Watering your succulent plants

By Rosario Douglas

Watering of succulents is a tricky business.  The #1 item to keep in mind is that succulents are adapted to survive with much less water than non-succulent plants (e.g. tomatoes, lettuce). The “one size fits all” approach to watering does not really work because there are many factors to consider. These include your types of succulents, the type of pot and soil, how hot and sunny your location is, and whether the plants are outside. Is it a very wet year?  Do your plants actively grow during our winter?

All succulents will need soil with excellent drainage and a pot with a drainage hole. All succulents need sunlight to varying degrees.  The growing season is not the same for all succulents. For example, many rock plants (Lithops and others) grow and flower during our winters. The rest of the year they are dormant and are unable to deal with water.

Lithops sp. – a succulent from South Africa

Here are some considerations and advice:

a.  To select the right pot for your plants consider your type of plant: stem succulent (e.g. cacti) or leaf succulents (e.g. Crassulas or other leafy succulents). Cacti tend to be better adapted than other succulents to survive with little water and this makes them susceptible to rotting when we give them more water than they can handle. Clay pots allow the soil to dry faster than plastic pots so you may not want to grow your cacti in plastic pots unless you are very good at determining when and how much water you need to provide.   Plastic pots are best for leafy succulents although you can have them in clay pots – but you may have to water more often.

Below the cactus Echinocereus reichebachii and a Dudleya sp, a leaf succulent.

b.  Light is required by all plants in order to grow and succulents are no exception. Some succulents need more sunlight or warmth than others. Rhipsalis, Epiphyllum and Peperomia can do well in part shade but most succulents need a fair amount of sunlight.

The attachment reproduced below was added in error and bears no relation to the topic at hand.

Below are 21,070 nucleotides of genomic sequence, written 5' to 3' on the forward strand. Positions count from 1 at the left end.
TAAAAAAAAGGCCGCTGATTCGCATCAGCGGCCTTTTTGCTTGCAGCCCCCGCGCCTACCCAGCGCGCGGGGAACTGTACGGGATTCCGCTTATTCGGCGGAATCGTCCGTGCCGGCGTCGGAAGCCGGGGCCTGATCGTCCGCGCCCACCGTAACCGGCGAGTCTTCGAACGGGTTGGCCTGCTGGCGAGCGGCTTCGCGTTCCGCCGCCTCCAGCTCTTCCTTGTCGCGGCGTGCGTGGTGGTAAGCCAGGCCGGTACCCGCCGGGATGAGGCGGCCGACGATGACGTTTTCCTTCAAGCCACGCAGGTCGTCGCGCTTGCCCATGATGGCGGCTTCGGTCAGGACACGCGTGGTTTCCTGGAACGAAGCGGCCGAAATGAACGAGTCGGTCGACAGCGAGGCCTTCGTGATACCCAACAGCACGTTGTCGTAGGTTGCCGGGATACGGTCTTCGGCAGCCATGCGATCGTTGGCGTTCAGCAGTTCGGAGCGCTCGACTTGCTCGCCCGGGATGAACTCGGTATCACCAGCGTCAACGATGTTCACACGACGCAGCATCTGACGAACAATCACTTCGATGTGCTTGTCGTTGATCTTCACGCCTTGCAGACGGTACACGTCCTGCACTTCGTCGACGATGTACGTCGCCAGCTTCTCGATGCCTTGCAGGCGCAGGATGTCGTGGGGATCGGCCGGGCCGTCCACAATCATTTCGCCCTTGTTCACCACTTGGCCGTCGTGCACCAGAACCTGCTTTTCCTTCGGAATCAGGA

Rhipsalis baccifera.  Photo by Michael Douglas

c.  Soil that allows quick drainage is important. There are commercial mixes or you can mix your own but regardless of your materials less organic matter and more rock, sand, or vermiculite should be in your mix.   See this article about soil and succulents.

d.  Your succulents should not be watered if the soil is not completely dry.  A watering meter is the best tool to use for this.  However, even if the watering meter reads very dry but your plant looks plump, turgid and succulent, it is probably best not to water.  If you do your plant may start to split due to too much water.   Remember it is much harder to kill a succulent by underwatering it than by overwatering it.  Thus, regular watering schedules like twice-monthly etc. needs to be revisited and you have to treat each plant differently depending on the variables.  Every plant is different, some may be dry but will look pretty succulent, others may not grow during our summers and are dormant in which case watering is not a good idea.  Others may be dry and look like they could use some water (wrinkled or shriveled plants including cacti which can swell or shrink depending on water availability).  If that is the case water well.


Moisture meter

e.  If your plants are outside and it is a very wet year it is wise to bring yours plants in at least until the rainy time passes.  Always remember that your succulents will rarely die from lack of water but providing more water than each individual plant can handle might lead to the plant splitting or rotting.

Succulents are supposed to be easy plants to have precisely because they do not require watering very often.  Unfortunately, most of us are accustomed to other types of plants that do need frequent watering and we have to unlearn what we know about watering if we want to be successful at growing and keeping our succulents happy and healthy.